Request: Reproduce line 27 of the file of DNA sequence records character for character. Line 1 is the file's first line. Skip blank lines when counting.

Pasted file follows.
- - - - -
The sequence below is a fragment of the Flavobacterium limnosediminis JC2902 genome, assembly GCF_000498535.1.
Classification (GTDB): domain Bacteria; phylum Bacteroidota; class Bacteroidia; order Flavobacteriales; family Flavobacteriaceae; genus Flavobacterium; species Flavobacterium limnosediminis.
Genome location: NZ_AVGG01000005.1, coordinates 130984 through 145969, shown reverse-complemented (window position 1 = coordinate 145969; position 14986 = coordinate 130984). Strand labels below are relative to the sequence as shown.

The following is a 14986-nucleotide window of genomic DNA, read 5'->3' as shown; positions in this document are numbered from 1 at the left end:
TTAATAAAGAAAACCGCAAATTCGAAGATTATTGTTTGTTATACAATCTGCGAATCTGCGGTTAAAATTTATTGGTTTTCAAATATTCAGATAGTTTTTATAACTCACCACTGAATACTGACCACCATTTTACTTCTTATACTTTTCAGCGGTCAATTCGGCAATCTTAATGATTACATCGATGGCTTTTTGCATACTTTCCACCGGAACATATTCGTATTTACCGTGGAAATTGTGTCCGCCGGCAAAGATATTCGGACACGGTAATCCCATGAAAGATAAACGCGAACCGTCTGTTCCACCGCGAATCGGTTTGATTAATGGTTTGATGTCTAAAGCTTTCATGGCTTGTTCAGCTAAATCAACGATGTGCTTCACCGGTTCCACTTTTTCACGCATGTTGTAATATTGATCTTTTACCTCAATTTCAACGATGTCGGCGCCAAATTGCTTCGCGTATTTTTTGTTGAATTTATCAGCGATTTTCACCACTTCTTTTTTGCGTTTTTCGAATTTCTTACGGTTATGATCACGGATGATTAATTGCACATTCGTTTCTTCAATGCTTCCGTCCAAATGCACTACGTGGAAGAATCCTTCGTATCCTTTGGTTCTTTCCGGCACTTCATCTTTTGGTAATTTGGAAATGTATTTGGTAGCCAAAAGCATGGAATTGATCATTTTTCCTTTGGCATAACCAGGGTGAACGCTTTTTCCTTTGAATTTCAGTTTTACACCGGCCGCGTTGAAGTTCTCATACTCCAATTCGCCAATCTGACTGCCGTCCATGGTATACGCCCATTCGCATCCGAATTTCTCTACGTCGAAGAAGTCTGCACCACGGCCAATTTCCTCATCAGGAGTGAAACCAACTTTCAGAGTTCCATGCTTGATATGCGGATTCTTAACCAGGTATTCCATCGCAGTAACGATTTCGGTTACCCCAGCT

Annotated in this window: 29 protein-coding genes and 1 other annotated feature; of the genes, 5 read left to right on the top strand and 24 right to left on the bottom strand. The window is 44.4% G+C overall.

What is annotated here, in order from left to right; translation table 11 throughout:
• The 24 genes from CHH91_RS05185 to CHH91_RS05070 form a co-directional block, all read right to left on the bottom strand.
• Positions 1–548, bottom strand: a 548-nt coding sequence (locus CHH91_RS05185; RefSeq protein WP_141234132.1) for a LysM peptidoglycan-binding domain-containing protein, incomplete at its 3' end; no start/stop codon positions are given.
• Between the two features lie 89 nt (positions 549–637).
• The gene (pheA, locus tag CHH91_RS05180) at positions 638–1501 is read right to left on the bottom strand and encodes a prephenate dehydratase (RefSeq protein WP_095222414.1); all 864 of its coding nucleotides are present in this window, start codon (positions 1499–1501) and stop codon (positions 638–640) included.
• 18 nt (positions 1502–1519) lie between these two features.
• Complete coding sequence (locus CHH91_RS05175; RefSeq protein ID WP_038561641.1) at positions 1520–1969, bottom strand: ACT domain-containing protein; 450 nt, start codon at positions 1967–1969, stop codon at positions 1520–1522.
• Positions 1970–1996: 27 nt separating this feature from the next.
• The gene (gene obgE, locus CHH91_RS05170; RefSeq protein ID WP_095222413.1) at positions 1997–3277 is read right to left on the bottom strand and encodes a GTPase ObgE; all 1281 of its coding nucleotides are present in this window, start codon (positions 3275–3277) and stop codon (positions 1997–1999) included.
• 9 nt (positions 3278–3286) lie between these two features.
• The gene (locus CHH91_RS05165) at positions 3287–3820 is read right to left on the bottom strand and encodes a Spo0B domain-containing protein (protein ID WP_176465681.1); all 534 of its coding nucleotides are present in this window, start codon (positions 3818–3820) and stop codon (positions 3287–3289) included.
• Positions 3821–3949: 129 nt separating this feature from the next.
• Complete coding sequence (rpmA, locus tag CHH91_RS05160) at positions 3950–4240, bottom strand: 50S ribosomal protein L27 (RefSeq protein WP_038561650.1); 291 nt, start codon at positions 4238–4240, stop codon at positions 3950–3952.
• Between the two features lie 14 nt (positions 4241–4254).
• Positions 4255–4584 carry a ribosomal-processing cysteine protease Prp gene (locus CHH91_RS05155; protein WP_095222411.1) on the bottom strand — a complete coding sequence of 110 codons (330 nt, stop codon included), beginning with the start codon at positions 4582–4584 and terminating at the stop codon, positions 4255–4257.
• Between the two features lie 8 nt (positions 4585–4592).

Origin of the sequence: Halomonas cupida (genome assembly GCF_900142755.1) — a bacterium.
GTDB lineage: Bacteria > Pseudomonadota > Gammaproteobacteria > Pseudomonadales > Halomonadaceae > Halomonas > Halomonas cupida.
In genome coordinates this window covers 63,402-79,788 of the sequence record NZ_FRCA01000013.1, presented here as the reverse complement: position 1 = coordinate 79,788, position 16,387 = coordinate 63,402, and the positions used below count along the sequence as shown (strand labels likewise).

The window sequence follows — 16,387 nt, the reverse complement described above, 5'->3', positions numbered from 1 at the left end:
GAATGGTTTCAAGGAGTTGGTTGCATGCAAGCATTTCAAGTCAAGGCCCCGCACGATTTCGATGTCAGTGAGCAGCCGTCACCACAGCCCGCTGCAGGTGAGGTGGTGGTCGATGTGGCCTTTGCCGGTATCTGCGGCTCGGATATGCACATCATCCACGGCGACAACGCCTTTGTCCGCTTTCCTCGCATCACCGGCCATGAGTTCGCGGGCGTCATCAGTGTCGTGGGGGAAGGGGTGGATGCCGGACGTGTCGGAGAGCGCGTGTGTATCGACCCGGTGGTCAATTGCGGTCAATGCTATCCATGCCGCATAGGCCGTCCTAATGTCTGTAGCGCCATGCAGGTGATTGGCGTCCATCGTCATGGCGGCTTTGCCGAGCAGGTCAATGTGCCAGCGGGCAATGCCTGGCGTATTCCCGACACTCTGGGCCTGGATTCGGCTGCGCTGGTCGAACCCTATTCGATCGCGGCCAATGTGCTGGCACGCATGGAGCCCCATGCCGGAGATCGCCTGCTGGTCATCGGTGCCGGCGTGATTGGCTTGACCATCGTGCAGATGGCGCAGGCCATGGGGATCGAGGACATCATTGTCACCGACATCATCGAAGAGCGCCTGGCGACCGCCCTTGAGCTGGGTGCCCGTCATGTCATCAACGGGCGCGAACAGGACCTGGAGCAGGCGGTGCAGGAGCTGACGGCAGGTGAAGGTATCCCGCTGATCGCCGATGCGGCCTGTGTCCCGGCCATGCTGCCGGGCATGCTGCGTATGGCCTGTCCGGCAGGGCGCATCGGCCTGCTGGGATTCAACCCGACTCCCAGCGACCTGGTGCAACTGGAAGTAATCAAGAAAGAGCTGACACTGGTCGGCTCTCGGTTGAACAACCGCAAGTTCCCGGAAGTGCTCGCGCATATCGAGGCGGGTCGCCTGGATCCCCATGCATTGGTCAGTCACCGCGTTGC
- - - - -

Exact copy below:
GAATGGTTTCAAGGAGTTGGTTGCATGCAAGCATTTCAAGTCAAGGCCCCGCACGATTTCGATGTCAGTGAGCAGCCGTCACCACAGCCCGCTGCAGGTGAGGTGGTGGTCGATGTGGCCTTTGCCGGTATCTGCGGCTCGGATATGCACATCATCCACGGCGACAACGCCTTTGTCCGCTTTCCTCGCATCACCGGCCATGAGTTCGCGGGCGTCATCAGTGTCGTGGGGGAAGGGGTGGATGCCGGACGTGTCGGAGAGCGCGTGTGTATCGACCCGGTGGTCAATTGCGGTCAATGCTATCCATGCCGCATAGGCCGTCCTAATGTCTGTAGCGCCATGCAGGTGATTGGCGTCCATCGTCATGGCGGCTTTGCCGAGCAGGTCAATGTGCCAGCGGGCAATGCCTGGCGTATTCCCGACACTCTGGGCCTGGATTCGGCTGCGCTGGTCGAACCCTATTCGATCGCGGCCAATGTGCTGGCACGCATGGAGCCCCATGCCGGAGATCGCCTGCTGGTCATCGGTGCCGGCGTGATTGGCTTGACCATCGTGCAGATGGCGCAGGCCATGGGGATCGAGGACATCATTGTCACCGACATCATCGAAGAGCGCCTGGCGACCGCCCTTGAGCTGGGTGCCCGTCATGTCATCAACGGGCGCGAACAGGACCTGGAGCAGGCGGTGCAGGAGCTGACGGCAGGTGAAGGTATCCCGCTGATCGCCGATGCGGCCTGTGTCCCGGCCATGCTGCCGGGCATGCTGCGTATGGCCTGTCCGGCAGGGCGCATCGGCCTGCTGGGATTCAACCCGACTCCCAGCGACCTGGTGCAACTGGAAGTAATCAAGAAAGAGCTGACACTGGTCGGCTCTCGGTTGAACAACCGCAAGTTCCCGGAAGTGCTCGCGCATATCGAGGCGGGTCGCCTGGATCCCCATGCATTGGTCAGTCACCGCGTTGC